Summary: Performers Protection Amendment Bill 2016

Through various channels, SAGA has been lobbying government and the DTI to effect changes to the existing Performers Protection Act which dates back to 1967 and which fails to protect the rights of actors in today’s environment. On 5th July 2016, Minister of Trade and Industry Rob Davies published... more

So, what’s your real job?

When the long-running soap-opera ‘Generations’ went off air, the 16 actors at the centre of the storm filed papers with the CCMA, challenging their dismissal. The first question the Commission for Conciliation, Mediation and Arbitration had to answer is whether or not it has jurisdiction at all in... more
  • Working together to enhance actors' working conditions, compensation & benefits
  • Representing actors in the film, television, stage, commercial and corporate sectors of South Africa. We're a powerful, unified voice for actors' rights
  • SAGA is a member of Actors' Guilds and Unions from 68 countries including SAG-AFTRA (USA), ACTRA (Canada) and British Equity.
  • SAGA is a member of the International Actors Federation (FIA)

What is the South African Guild of Actors?

Why the need for a South African Guild of Actors?

The South African Guild of Actors (SAGA) aims to be the foremost organisation representing actors in the film, television, stage, commercial and corporate sectors in South Africa. The Guild exists to enhance actors' working conditions, compensation and benefits and to be a powerful, unified voice on behalf of artists' rights.

Consider this...

  • 1933 USA - Actors in Hollywood worked on films with unrestricted working hours, no enforced turn-around and no formal meal breaks. If they rebelled against the studios and their working conditions, they were in for a hard time. Fuelled by both idealism (the belief that mobilizing the acting community can create change) and outrage, the Screen Actors Guild (SAG) was created to build a respected organisation to protect actors. SAG focused on key issues and their victories slowly created the US entertainment industry as we know it today. Notable wins include -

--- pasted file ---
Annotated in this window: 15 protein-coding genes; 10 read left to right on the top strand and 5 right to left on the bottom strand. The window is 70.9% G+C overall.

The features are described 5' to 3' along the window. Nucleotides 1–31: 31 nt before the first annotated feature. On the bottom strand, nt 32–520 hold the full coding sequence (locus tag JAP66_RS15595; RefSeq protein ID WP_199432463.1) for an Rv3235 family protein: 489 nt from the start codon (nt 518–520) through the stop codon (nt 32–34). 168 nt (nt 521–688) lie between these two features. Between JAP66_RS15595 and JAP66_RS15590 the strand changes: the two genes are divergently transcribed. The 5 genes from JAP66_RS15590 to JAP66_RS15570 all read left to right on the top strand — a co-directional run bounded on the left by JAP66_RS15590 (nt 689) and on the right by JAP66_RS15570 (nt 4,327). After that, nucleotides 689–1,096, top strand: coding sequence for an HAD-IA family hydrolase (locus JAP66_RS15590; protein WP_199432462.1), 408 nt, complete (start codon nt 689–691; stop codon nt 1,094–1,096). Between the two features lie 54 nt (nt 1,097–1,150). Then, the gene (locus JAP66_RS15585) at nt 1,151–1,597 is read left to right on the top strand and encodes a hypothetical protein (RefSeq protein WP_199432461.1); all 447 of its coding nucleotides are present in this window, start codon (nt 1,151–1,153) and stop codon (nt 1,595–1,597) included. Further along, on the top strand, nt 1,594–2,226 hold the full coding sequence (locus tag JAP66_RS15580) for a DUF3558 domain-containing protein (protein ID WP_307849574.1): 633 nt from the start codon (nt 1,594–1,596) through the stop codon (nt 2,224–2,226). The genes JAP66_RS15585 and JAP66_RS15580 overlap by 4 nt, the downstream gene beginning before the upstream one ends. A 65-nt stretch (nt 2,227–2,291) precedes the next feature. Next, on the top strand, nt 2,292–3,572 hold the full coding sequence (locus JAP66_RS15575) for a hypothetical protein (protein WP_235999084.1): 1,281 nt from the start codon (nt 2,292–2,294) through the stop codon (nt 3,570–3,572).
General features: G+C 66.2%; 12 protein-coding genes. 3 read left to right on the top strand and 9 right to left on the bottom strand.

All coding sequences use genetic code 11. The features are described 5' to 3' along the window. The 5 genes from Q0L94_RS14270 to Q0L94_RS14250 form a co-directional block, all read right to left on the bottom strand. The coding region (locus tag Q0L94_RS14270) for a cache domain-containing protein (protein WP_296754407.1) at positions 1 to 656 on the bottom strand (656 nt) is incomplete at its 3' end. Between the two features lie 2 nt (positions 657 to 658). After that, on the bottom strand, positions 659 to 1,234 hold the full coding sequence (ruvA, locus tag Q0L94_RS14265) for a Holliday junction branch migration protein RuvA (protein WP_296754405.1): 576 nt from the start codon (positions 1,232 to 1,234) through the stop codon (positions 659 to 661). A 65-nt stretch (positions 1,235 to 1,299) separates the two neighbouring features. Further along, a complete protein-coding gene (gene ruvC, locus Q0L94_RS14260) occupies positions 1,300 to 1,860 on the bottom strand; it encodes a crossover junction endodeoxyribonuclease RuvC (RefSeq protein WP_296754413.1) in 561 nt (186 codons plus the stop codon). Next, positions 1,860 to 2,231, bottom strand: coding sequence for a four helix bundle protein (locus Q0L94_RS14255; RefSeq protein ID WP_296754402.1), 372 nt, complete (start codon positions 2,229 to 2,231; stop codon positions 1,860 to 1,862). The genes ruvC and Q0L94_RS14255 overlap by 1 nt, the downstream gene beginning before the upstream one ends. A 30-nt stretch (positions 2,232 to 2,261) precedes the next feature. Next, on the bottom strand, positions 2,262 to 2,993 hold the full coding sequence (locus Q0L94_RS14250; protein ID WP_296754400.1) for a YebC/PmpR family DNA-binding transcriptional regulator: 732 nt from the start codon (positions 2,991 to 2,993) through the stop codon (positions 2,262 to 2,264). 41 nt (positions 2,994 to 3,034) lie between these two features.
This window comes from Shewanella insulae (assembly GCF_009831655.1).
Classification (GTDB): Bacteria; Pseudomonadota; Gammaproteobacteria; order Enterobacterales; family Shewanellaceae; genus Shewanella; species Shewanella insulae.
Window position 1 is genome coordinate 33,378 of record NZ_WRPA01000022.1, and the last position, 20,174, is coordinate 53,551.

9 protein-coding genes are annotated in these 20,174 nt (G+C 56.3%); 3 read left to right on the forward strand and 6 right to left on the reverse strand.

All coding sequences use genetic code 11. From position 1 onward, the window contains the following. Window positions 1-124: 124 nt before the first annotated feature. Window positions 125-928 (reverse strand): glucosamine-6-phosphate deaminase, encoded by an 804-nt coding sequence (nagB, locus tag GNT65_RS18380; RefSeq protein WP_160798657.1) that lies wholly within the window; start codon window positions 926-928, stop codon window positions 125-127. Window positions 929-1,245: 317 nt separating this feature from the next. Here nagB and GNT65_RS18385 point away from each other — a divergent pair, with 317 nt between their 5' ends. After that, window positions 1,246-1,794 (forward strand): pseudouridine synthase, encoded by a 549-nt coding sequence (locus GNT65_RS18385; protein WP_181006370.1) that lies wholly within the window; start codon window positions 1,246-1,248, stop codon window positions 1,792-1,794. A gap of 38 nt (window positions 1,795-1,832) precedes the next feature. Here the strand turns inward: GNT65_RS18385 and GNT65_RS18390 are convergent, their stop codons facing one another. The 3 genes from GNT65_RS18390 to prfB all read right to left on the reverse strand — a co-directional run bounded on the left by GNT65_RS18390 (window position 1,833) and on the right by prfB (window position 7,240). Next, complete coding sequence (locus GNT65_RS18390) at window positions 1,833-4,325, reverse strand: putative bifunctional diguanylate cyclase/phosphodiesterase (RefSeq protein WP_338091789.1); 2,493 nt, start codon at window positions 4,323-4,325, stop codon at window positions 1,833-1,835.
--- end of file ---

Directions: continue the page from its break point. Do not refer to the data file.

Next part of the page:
• 1952 USA – Actors are able to claim a residual payment for television re-runs
  • 1953 USA – The first commercial contracts for actors
  • 1960 USA – After an industry-wide strike, actors have the right to claim residuals for films shown on television.

80 years on, SAG is still fighting tirelessly for improved conditions and better rights for actors.

2010 South Africa – Notwithstanding South Africa’s claim to the most progressive labour laws in the world, actors in our country are in the same position today as American actors were 50 years ago.

Not recognised as ‘employees’ by the current labour laws, but rather as INDEPENDENT CONTRACTORS (self-employed individuals with no regular employer), actors are, are not able to claim benefits and have no bargaining power when it comes to contacts, disputes and rates. Under the current laws, by definition, self-employed individuals are precluded from registering a labour union.

Nevertheless, only mobilisation as a group will give us the critical mass to make a difference in our professional lives. The time has come to stand together to improve our working conditions and make the practice of our craft an economically viable and sustainable one.

The most effective way is to establish a body for artists that is in all respects equivalent to a trade union.

Known in the US as a guild (which is built on the same principle as a trade union), such an organisation primarily aims to:

  • Negotiate and enforce collective bargaining agreements which establish equitable levels of compensation, benefits and working conditions for actors, as well as
  • Collecting compensation for exploitation of actors’ recorded performances i.e. collection of repeat fees.

These are just two of the most pressing matters facing South Africa actors working in the performance industry today. There are many more issues demanding attention and injustices which must be rectified. Through an official channel such as the South African Guild of Actors (SAGA) we aim to highlight and address these formally with industry players.

SAGA has been created to give actors a platform to articulate grievances and more importantly to propose solutions to collective problems. Its strength lies in the energy and commitment each member is able to contribute and in the union partner it has selected (UASA).

The entertainment industry in the US has shown that with commitment, active members pursuing a single objective and well-organised mobilisation IT IS POSSIBLE to not only impact legislation, but re-create legislation to ensure that the acting profession is treated fairly and with respect.

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